Next in the menu: The Amazon Rainforest.
The Amazon Rainforest has been a subject of scientific studies for decades, it holds immeasurable biodiversity value; It holds over 390 billion types of trees, and a lot of medical research have taken place here. Moreover, both anthropologist and sociologist are fascinated by the indigenous cultures present in the rainforest, some of which are still virgin settlements. Interestingly enough there are also chefs creating fine dining cuisine experiences from the various ingredients available in the amazon rainforest: an example is the Brazilian chef Alex Atala whose restaurant D.O.M. in Sao Pablo is one of the most famous worldwide;
another example is Juan José Aniceto, a chef from Ecuador who not only researches the ingredients of the Aamazon, but also shares with the indigenous community to learn the ancestry of their preparations; in order to bring to the table intriguing foods like chontacuros (palm tree worms) and also the indigenous knowledge of these forest delicacies.
It is also a matter of self-preservation
Not long ago we witnessed what is considered the worst rainforest fire in recent history. Some say it has been the most devastating dry season to take place in the Amazon Rainforest since they started tracking. We are all on the same page when we say that protecting the rainforest is vital for our society to keep a somewhat normal existence: The Amazon Rainforest is known as the lung of the world after all (it accounts for the 20% of oxygen turnover to the atmosphere). However, The Amazon Rainforest does not have a privileged spotlight in many spheres of society. Medicine, sociology, and anthropology have not had the necessary force to lobby for the preservation of this ‘yet to be discovered’ region. Adding food to this plea of conservation could be just what The Amazon Rainforest needs to overshadow precarious public policy and be regarded as the treasure trove it actually is. Furthermore, research activities like those carried out by Chefs like Alex Atala and Jorge Aniceto can play an important role in the fight for preservation of ecosystems and shed some light about the perils of deforestation (even if they are clear enough already).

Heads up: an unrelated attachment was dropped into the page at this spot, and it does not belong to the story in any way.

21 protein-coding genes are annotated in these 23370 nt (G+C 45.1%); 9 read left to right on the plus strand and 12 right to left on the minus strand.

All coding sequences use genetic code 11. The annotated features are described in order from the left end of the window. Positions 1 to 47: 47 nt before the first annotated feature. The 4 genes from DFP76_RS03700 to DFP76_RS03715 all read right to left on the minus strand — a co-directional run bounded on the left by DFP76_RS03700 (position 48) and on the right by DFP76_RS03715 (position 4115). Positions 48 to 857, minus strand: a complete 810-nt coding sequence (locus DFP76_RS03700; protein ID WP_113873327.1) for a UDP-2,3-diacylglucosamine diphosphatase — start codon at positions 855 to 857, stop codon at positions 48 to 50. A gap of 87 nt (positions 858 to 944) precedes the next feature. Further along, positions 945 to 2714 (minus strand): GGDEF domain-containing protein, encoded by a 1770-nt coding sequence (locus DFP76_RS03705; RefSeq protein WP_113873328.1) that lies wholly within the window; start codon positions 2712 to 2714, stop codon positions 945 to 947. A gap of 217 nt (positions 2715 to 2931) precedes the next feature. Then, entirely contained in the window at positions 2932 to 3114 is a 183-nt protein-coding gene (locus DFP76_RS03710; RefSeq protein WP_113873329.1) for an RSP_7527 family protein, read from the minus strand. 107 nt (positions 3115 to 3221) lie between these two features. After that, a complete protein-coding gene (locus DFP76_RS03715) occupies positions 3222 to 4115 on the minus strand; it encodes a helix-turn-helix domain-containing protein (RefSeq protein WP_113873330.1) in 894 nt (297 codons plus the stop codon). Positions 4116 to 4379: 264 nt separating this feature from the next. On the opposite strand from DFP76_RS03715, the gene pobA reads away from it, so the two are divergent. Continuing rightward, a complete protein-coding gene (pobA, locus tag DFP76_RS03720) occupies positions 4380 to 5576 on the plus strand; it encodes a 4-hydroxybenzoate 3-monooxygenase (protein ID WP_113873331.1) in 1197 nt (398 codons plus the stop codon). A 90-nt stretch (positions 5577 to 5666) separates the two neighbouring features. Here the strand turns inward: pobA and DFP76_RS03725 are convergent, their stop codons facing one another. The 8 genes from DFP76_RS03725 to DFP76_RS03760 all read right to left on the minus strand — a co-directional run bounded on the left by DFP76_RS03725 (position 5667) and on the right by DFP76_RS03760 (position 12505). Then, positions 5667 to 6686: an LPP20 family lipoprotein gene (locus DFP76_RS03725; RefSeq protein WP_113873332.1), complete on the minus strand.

In conclusion, the future trends in food can come from The Amazon Rainforest, but it will come with extra seasoning of social responsibility, sustainability, and environmental consciousness. What could convey the “we only have one planet” message better than being able to understand the importance of biodiversity and variety through food from the place that allows our society to enjoy a fresher air?
This is a story of the Futurist Club
Written by: Manuel J Aragón
Manuel J Aragon S is an economist and chef, currently studying a masters in Tourism Management and Planning. He is passionate about public policy and social development; his work experience is strongly related with project structuration and management on the public sector of Colombia, his homeland.
He describes himself as a grounded idealist that thinks it is possible to heal society one individual at a time. He finds this inspiration through his hobbies of reading and writing. He also likes meditation, sports, public speaking, effective communication, and subjects about personal development.
He is an ambitious individual and hopes to create a foundation that researches, collects, and documents indigenous folklore, food traditions, and recipes; all in order to create social and economic development on culture-rich societies.
His motto #MyLifeInACupOfCoffee.